In a vote held Thursday afternoon, the New Jersey senate failed to gather enough votes to advance a same-sex marriage bill, effectively killing chances for gay nuptials in the state for the next few years. The measure failed 14 to 20.
The state's legislature was under the gun to hold a vote on the matter. Governor-elect Chris Christie, who has vowed to veto any gay marriage legislation, takes office on January 19, while sitting governor John Corzine had promised to do the opposite.
Now, for another marriage equality bill to advance legislatively, New Jersey's senate and assembly need enough votes to override Christie's veto, which seems highly unlikely. But officials with Garden State Equality, the state's gay rights organization, said they with Lambda Legal will likely return to court in an effort to bring marriage equality to New Jersey.
The group issued the following statement: "We are not waiting out the term of any new Administration to bring equality to same-sex couples in our state. With today’s vote in the state senate, the New Jersey legislature defaulted on its constitutional obligation to provide same-sex couples in New Jersey equal protection, as unanimously mandated by the New Jersey Supreme Court in 2006. That’s why we at Garden State Equality are here with our partner Lambda Legal, which has an extraordinary track record of advancing LGBT civil rights in the courts. Now our organizations will announce major news. Our side is going back to court to win marriage equality. We’ll hear from Lambda Legal in a moment. Let’s be clear about what this news means. We are not waiting out the term of any new Administration to bring equality to same-sex couples in our state. In 2006, the New Jersey Supreme Court told the legislature it could enact marriage or another structure that provides the equal protection of marriage. But the civil union law failed to do that."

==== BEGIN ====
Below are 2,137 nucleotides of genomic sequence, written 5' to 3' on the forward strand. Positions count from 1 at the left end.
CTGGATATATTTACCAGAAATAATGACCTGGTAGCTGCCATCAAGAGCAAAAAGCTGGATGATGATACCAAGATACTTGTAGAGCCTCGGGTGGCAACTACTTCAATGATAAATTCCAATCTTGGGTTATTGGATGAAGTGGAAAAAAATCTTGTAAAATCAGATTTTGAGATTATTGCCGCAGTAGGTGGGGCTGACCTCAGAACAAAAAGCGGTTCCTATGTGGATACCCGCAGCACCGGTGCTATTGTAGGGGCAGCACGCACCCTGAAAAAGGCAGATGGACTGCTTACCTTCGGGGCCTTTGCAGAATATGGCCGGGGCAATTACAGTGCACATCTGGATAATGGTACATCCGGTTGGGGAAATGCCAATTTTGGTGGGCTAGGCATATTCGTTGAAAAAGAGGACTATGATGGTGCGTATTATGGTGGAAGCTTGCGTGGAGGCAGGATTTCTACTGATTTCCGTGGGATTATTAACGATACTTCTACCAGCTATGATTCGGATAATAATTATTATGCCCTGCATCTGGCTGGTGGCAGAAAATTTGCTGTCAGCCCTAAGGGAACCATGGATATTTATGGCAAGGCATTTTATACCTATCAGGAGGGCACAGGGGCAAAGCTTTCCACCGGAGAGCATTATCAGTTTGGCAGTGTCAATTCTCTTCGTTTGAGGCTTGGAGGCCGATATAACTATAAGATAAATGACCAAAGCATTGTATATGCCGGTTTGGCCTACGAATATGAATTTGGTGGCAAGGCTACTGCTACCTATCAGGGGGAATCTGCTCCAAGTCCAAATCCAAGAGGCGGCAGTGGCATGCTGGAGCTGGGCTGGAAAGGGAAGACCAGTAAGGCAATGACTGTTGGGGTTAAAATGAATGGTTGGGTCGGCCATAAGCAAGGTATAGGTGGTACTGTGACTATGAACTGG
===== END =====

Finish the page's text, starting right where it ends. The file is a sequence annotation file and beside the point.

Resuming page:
The group's statement also included a quote from civil rights leader Cesar Chavez: "You cannot uneducate the person who has learned to read. You cannot humiliate the people who feel pride. You cannot oppress the people who are not afraid anymore. We have seen the future, and the future is ours."
The National Gay and Lesbian Task Force struck an optimistic note in their statement on the marriage vote: "The tide is turning nationwide in favor of marriage equality, and we are confident that New Jersey will join the growing number of states
that already extend marriage equality to same-sex couples. In New Jersey, and all across the nation, same-sex couples and their families are sharing their stories and their lives with others in a conversation that is transforming our country. That doesn't end today. If anything, it inspires and compels us to press forward."
The Human Rights Campaign, which worked closely with Garden State Equality on the marriage vote, had this to say in a statement: “Today’s vote by the New Jersey Senate perpetuates a system of inequality in the Garden State. Failing to provide loving, committed couples access to marriage leaves them separate and unequal – civil unions are not the same as marriage.”